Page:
In Which Direction Are We Walking? Sunday, August 18, 2019

Fire at Night by Francisco Goya, 1794

Luke 12:49-56 “I came to bring fire to the earth, and how I wish it were already kindled! I have a baptism with which to be baptized, and what stress I am under until it is completed! Do you think that I have come to bring peace to the earth? No, I tell you, but rather division! From now on five in one household will be divided, three against two and two against three; they will be divided: father against son and son against father, mother against daughter and daughter against mother, mother-in-law against her daughter-in-law and daughter-in-law against mother-in-law.” He also said to the crowds, “When you see a cloud rising in the west, you immediately say, ‘It is going to rain’; and so it happens. And when you see the south wind blowing, you say, ‘There will be scorching heat’; and it happens. You hypocrites! You know how to interpret the appearance of earth and sky, but why do you not know how to interpret the present time?

Reflection: I succeeded Rev. Francisco Gaytan as pastor of El Buen Pastor (The Good Shepherd) United Methodist Church in Edinburg, TX. He served the congregation for 19 years and a total of 52 years as a Methodist pastor prior to retiring in 2010. Rev. Gaytan was a mentor, friend, and an active ministerial assistant to me during my ten years at El Buen Pastor. He was always willing to preach, officiate at weddings and funerals, and help with visitation. He continues to serve Christ as needed to this day.

One day, he shared his story of how he came to be a Methodist pastor. He attended Lydia Patterson Institute in El Paso, Texas and there he strengthened his faith in Christ and experienced a call to ordained ministry. He discerned, while still a high school student, that the present time had come for him to believe the good news and follow Christ as a disciple and ambassador of the gospel. The problem was that he did not know how his father would react to the news.

Francisco decided to break the news to his father one afternoon as they walked down a street in downtown El Paso. He said that his father stopped walking and stood still after Francisco told him he was going to be a Methodist minister. He turned to Francisco and said, “Hasta aqui tuviste padre,” translated in English to mean, “Up to now, you had a father.” His father, said Francisco, with a far-away look in his eye, then turned around and walked the other way. Francisco rarely spoke to his father afterward. He paid a high cost for his faith and for answering the call to ministry. He heard and followed a different rhythm that charted a new life path and caused a division between himself and his family.

Those of us who come from Hispanic culture and contexts understand this reality personally. Often, Hispanics and Latin Americans become estranged from their kin and community because their Protestant faith and ethics put them at odds with their family’s generational religious tradition and culture. Christians in other parts of the world such as North Korea, India, China, Indonesia, and parts of Africa also experience opposition and estrangement because of their Christian faith. That is why passionate worship, small discipleship groups where people find belonging, and authentic Christian fellowship are vital for sustaining, retaining, and equipping new disciples in their walk of faith.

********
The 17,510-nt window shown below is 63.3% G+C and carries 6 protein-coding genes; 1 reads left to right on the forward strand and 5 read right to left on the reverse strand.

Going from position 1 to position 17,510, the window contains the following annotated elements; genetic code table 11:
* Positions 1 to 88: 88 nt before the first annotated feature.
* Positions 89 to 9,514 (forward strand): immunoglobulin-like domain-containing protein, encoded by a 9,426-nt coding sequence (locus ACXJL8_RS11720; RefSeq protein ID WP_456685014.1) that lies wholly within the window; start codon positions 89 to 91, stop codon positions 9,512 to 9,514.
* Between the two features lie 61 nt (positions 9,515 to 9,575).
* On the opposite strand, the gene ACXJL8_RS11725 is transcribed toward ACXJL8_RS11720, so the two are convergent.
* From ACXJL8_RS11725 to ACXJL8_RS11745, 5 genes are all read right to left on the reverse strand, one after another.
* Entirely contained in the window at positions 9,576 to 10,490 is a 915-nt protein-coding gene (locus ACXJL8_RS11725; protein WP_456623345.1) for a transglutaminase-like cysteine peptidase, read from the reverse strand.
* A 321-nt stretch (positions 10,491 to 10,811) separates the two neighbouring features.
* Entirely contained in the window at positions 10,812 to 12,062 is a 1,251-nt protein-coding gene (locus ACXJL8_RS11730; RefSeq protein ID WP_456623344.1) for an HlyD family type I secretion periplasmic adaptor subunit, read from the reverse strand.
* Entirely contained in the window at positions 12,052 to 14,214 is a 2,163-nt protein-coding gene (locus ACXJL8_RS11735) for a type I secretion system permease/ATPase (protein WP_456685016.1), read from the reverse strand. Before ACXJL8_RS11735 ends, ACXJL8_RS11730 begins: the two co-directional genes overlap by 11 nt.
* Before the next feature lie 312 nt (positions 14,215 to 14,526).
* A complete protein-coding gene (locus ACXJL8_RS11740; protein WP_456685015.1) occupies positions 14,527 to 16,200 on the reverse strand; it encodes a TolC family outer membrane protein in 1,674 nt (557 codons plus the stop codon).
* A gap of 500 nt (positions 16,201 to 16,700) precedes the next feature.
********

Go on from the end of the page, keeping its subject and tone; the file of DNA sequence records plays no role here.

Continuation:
The words of Jesus, “I came to bring division,” are uncharacteristic and hard to hear. But these words and reality are part of the whole of his saving message. It is not that Christ divides, but that people take offense at his teachings, claims, and promises, thereby separating their lives and wills from him and others who follow him. Those who receive Christ as Savior and Lord, follow and believe his teachings, claims, and promises are at times shunned from family and community because they come to see life, their purpose in life, and their values differently in the light of God.

The story of Francisco’s stand for Christ and obedience to Christ’s calling upon his life despite the division and estrangement it caused between him and his family is painful to hear. For God’s ultimate purpose in Christ for all human families is peace and unity in all things, especially in matters of faith. On the other hand, his story is inspirational to those who walk the same costly path of discipleship and experience hardships because of it. Its inspirational because whom Christ calls to follow Christ enables – by his own example as the pioneer and perfecter of our faith (12:2) – to “run the race set before them with perseverance” (Hebrews 12:1). Even though Francisco’s faith and walk in Christ estranged him from family, friends, and community, he found belonging in the family God creates through Christ’s life, death and resurrection; the church.

Prayer: Christ, you are the pioneer and perfecter of our faith, who for the joy that was set before you endured the cross and disregarded its shame. We thank you for all the faithful cloud of witnesses whose life and memory inspires us to trust in your promises despite hardships as we run the race you have set before us. Today we remember and bring before you all your faithful disciples in our world today – young and old, people from every nation, race, and language – that are experiencing estrangement, suffering, and violence because they walk in your ways and toward the abundant and eternal life you promise. Enable them with your Spirit to be strong and courageous, not afraid, not discouraged, and let them know that you are always with them wherever they go. Amen.

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